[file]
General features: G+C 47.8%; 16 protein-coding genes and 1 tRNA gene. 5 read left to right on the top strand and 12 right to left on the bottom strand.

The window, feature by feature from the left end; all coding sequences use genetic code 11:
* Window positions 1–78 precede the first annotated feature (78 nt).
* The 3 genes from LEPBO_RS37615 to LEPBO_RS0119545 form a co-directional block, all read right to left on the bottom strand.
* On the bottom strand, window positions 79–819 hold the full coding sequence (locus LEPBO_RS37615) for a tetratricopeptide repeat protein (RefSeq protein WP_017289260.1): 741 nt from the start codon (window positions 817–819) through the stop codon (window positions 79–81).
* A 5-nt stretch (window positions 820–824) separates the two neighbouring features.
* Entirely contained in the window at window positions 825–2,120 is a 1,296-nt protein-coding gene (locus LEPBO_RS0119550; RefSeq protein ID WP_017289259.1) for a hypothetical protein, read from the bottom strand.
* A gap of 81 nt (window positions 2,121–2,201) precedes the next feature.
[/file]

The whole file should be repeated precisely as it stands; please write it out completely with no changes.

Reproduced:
General features: G+C 47.8%; 16 protein-coding genes and 1 tRNA gene. 5 read left to right on the top strand and 12 right to left on the bottom strand.

The window, feature by feature from the left end; all coding sequences use genetic code 11:
* Window positions 1–78 precede the first annotated feature (78 nt).
* The 3 genes from LEPBO_RS37615 to LEPBO_RS0119545 form a co-directional block, all read right to left on the bottom strand.
* On the bottom strand, window positions 79–819 hold the full coding sequence (locus LEPBO_RS37615) for a tetratricopeptide repeat protein (RefSeq protein WP_017289260.1): 741 nt from the start codon (window positions 817–819) through the stop codon (window positions 79–81).
* A 5-nt stretch (window positions 820–824) separates the two neighbouring features.
* Entirely contained in the window at window positions 825–2,120 is a 1,296-nt protein-coding gene (locus LEPBO_RS0119550; RefSeq protein ID WP_017289259.1) for a hypothetical protein, read from the bottom strand.
* A gap of 81 nt (window positions 2,121–2,201) precedes the next feature.